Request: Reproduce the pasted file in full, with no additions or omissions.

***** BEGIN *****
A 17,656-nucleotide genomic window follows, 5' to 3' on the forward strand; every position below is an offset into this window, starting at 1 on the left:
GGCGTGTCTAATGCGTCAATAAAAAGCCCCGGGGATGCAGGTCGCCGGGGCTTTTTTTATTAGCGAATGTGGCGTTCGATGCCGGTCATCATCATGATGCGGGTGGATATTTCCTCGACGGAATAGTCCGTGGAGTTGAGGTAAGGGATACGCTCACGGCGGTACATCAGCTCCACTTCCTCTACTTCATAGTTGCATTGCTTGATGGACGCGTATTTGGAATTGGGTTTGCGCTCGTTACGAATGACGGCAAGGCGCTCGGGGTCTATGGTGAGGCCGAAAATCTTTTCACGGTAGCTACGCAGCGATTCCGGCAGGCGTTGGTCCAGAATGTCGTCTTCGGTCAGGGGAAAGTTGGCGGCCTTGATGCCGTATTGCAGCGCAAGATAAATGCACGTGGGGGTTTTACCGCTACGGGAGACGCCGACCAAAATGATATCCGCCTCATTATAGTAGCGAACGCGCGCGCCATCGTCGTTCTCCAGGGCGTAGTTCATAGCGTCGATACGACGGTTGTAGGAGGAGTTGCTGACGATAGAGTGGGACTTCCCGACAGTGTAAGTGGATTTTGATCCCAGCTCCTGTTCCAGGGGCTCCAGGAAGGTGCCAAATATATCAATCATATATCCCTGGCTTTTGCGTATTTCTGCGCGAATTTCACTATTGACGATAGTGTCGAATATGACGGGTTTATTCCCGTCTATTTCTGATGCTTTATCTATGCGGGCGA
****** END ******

A 17,656-nucleotide genomic window follows, 5' to 3' on the forward strand; every position below is an offset into this window, starting at 1 on the left:
GGCGTGTCTAATGCGTCAATAAAAAGCCCCGGGGATGCAGGTCGCCGGGGCTTTTTTTATTAGCGAATGTGGCGTTCGATGCCGGTCATCATCATGATGCGGGTGGATATTTCCTCGACGGAATAGTCCGTGGAGTTGAGGTAAGGGATACGCTCACGGCGGTACATCAGCTCCACTTCCTCTACTTCATAGTTGCATTGCTTGATGGACGCGTATTTGGAATTGGGTTTGCGCTCGTTACGAATGACGGCAAGGCGCTCGGGGTCTATGGTGAGGCCGAAAATCTTTTCACGGTAGCTACGCAGCGATTCCGGCAGGCGTTGGTCCAGAATGTCGTCTTCGGTCAGGGGAAAGTTGGCGGCCTTGATGCCGTATTGCAGCGCAAGATAAATGCACGTGGGGGTTTTACCGCTACGGGAGACGCCGACCAAAATGATATCCGCCTCATTATAGTAGCGAACGCGCGCGCCATCGTCGTTCTCCAGGGCGTAGTTCATAGCGTCGATACGACGGTTGTAGGAGGAGTTGCTGACGATAGAGTGGGACTTCCCGACAGTGTAAGTGGATTTTGATCCCAGCTCCTGTTCCAGGGGCTCCAGGAAGGTGCCAAATATATCAATCATATATCCCTGGCTTTTGCGTATTTCTGCGCGAATTTCACTATTGACGATAGTGTCGAATATGACGGGTTTATTCCCGTCTATTTCTGATGCTTTATCTATGCGGGCGA